(5) Whether the work is performed on a premises owned or controlled by one or more of the putative joint employers, independently or in connection with one another; and

(6) Whether, formally or as a matter of practice, the putative joint employers jointly determine, share, or allocate responsibility over functions ordinarily carried out by an employer, such as handling payroll; providing workers’ compensation insurance; paying payroll taxes; or providing the facilities, equipment, tools, or materials necessary to complete the work.

The Court emphasized that one factor alone may be sufficient to conclude that two entities are “not completely disassociated” so as to render them joint employers if the facts supporting that factor demonstrate that the entity has a “substantial role” in determining the workers’ terms and conditions of employment.

Under the facts before it, the Court found ample evidence that Commercial was the joint employer of J.I.’s laborers.  Commercial jointly supervised the work of the laborers, which satisfied the first factor.  As to the second factor, although Commercial did not formally hire or fire J.I.’s laborers, Commercial exercised authority over the laborers’ hours of work, days of work, staffing of projects, and in some cases, when they could incur overtime.  As such, the two entities were not “completely disassociated.”  Viewing the third and fourth factors together, the Court acknowledged that the two companies did not share any ownership interest.  However, the Court found Commercial was the nearly exclusive source of J.I.’s work and, after J.I. went out of business, Commercial continued to do business with the former J.I. owners under a new company.  Thus, this demonstrated a degree of permanency in the relationship and control by Commercial of the subcontracting entity so as to conclude that they were not “completely disassociated.”  The fifth factor – work at the putative joint employer’s site – manifestly was established and buttressed, said the Court, by the fact that Commercial required the laborers to sign in and out with Commercial’s foreman.  As to the sixth factor, Commercial’s provision of tools and equipment used to perform the work were responsibilities normally discharged by an employer. Furthermore, while Commercial did not issue paychecks, it kept track of the laborers’ time and maintained records, which also generally are employer responsibilities.

Having found that Commercial and J.I. were joint employers, the court then turned to the second question: whether in their “one employment” the labors were employees or independent contractors.  The question turns on the economic dependency, if any, of the workers on the employer.  The Court specified another six factors for this separate inquiry under established Circuit precedent: “(1) the degree of control that the putative employer has over the manner in which the work is performed; (2) the worker’s opportunities for profit or loss dependent on his managerial skill; (3) the worker’s investment in equipment or material, or his employment of other workers; (4) the degree of skill required for the work; (5) the permanence of the working relationship; and (6) the degree to which the services rendered are an integral part of the putative employer’s business.”  The Court did not, however, have to analyze these factors because the laborers already had been conceded to be employees of J.I. and thus, by definition, were “necessarily economically dependent on Commercial and J.I. in the aggregate.”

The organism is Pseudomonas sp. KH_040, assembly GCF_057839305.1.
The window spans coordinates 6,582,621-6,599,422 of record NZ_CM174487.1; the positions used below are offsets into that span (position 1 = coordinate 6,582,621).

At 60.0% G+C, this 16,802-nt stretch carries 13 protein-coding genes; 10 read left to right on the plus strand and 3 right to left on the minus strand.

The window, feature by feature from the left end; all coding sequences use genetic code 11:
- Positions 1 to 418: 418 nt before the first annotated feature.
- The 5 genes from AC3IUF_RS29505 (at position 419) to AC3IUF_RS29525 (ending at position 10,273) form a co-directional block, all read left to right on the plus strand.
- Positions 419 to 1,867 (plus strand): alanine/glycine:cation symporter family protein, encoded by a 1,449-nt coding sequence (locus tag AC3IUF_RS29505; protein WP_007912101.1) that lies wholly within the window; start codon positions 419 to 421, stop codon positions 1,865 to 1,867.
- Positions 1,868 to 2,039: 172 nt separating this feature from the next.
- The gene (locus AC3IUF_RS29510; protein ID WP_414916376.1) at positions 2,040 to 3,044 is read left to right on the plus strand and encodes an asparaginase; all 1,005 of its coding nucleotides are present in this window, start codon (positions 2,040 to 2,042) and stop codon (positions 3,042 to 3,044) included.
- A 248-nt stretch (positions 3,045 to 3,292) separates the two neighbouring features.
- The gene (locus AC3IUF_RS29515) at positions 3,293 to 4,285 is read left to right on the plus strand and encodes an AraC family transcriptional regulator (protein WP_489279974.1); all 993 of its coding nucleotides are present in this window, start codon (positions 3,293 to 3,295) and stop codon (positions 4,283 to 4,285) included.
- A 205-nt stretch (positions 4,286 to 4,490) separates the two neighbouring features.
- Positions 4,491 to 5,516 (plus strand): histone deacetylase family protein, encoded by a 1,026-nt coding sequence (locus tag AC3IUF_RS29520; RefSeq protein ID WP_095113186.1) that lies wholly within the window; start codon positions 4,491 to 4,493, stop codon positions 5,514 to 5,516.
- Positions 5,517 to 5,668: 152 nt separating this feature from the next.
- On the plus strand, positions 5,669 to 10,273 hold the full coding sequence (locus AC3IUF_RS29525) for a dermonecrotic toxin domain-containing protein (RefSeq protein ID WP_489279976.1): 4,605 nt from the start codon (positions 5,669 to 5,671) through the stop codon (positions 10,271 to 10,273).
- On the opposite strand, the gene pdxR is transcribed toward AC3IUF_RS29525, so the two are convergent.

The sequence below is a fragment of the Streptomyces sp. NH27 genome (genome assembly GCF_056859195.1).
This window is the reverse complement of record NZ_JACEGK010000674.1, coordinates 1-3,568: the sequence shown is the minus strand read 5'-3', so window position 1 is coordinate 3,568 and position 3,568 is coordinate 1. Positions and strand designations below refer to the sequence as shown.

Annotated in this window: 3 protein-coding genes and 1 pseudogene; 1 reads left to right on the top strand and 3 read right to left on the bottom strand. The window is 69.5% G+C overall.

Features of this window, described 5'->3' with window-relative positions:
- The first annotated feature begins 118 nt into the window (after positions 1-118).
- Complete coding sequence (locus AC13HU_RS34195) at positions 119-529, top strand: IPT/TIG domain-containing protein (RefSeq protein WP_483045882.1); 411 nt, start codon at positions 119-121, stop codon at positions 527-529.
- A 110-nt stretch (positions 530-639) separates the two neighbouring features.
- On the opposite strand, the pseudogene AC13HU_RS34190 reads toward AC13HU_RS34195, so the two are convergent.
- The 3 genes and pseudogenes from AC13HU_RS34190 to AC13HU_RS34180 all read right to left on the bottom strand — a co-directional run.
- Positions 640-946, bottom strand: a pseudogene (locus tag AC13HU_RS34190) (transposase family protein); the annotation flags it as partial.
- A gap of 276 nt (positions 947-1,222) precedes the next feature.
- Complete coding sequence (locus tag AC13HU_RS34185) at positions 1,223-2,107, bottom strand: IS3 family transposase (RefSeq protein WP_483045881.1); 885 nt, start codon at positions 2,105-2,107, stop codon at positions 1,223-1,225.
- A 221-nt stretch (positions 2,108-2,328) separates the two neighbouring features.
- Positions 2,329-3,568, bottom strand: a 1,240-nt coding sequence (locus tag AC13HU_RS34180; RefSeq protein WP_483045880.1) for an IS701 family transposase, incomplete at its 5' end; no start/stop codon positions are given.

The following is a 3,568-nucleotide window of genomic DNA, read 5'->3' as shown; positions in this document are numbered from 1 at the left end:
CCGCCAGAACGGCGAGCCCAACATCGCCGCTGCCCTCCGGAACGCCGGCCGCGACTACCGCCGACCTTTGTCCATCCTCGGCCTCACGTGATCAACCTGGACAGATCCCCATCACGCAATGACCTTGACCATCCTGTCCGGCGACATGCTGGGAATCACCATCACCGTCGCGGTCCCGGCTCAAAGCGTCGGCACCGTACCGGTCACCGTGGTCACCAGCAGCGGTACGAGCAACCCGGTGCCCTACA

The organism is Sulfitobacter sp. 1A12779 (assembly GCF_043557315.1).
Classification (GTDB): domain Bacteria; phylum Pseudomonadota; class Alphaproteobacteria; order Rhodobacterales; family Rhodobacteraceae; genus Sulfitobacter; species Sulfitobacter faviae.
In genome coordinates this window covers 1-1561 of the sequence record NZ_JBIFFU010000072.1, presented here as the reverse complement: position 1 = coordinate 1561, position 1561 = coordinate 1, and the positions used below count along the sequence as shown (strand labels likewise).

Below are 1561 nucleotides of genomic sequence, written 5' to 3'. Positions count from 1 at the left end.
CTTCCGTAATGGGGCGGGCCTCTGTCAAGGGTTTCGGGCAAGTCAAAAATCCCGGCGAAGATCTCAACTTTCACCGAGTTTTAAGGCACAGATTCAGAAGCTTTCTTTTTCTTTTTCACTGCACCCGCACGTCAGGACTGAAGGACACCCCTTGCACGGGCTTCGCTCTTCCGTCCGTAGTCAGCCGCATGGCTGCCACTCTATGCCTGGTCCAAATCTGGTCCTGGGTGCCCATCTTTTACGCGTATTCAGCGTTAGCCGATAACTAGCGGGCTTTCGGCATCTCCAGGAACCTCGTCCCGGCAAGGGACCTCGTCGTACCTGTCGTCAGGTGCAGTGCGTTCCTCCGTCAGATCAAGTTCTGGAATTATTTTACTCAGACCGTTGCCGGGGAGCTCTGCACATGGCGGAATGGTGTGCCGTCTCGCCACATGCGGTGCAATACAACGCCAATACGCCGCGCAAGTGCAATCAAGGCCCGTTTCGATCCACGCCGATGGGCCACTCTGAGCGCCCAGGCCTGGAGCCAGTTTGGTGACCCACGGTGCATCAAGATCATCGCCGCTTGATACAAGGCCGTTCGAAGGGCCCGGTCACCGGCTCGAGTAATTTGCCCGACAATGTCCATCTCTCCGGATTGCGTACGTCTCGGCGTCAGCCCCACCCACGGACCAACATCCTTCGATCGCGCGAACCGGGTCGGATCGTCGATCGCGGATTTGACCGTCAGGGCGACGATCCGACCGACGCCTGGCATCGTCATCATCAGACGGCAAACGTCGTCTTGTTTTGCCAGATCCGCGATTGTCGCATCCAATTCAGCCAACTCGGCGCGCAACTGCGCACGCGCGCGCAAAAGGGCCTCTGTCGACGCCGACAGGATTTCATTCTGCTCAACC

Practical Impact:  The Fourth Circuit has aligned itself with the DOL’s expansive position on joint employment under the FLSA adopted by the past Administration. Under this standard, traditionally recognized general and subcontractor relationships, which necessarily involve some coordination, are not entitled to different treatment.  With the standard being “complete disassociation” between the contracting companies, it is likely that most relationships will be found to be joint.  Moreover, under the Fourth Circuit’s standard, the reasonableness of a company’s decision to contract out employment services or its good faith does not have any impact on whether there is joint employment.  The breadth of the FLSA and the liberal interpretation of the employer/employee make for a different legal liability outcome than might apply in the commercial context. 

While this case could well lead to greater liability of contractors for wage claims by subcontractor or agency employees, some of this can be dealt with through contractual indemnification agreements, as well as requirements that subcontractors agree that they will comply with all laws, including the FLSA.  That, of course, requires that the third party providers be adequately capitalized so that, in the event of FLSA claims, the receiving employer is not “the only man standing” when such claims are pursued.

Finally, it is important to note that the Court made clear that the standards announced are not necessarily applicable to other statutes, like Title VII and the National Labor Relations Act, that have a narrower definition of the “employer/employee” relationship.

To see how the Fourth Circuit applied its standard in a case issued the same day involving technicians performing work for Direct TV through an independent contractor, click here.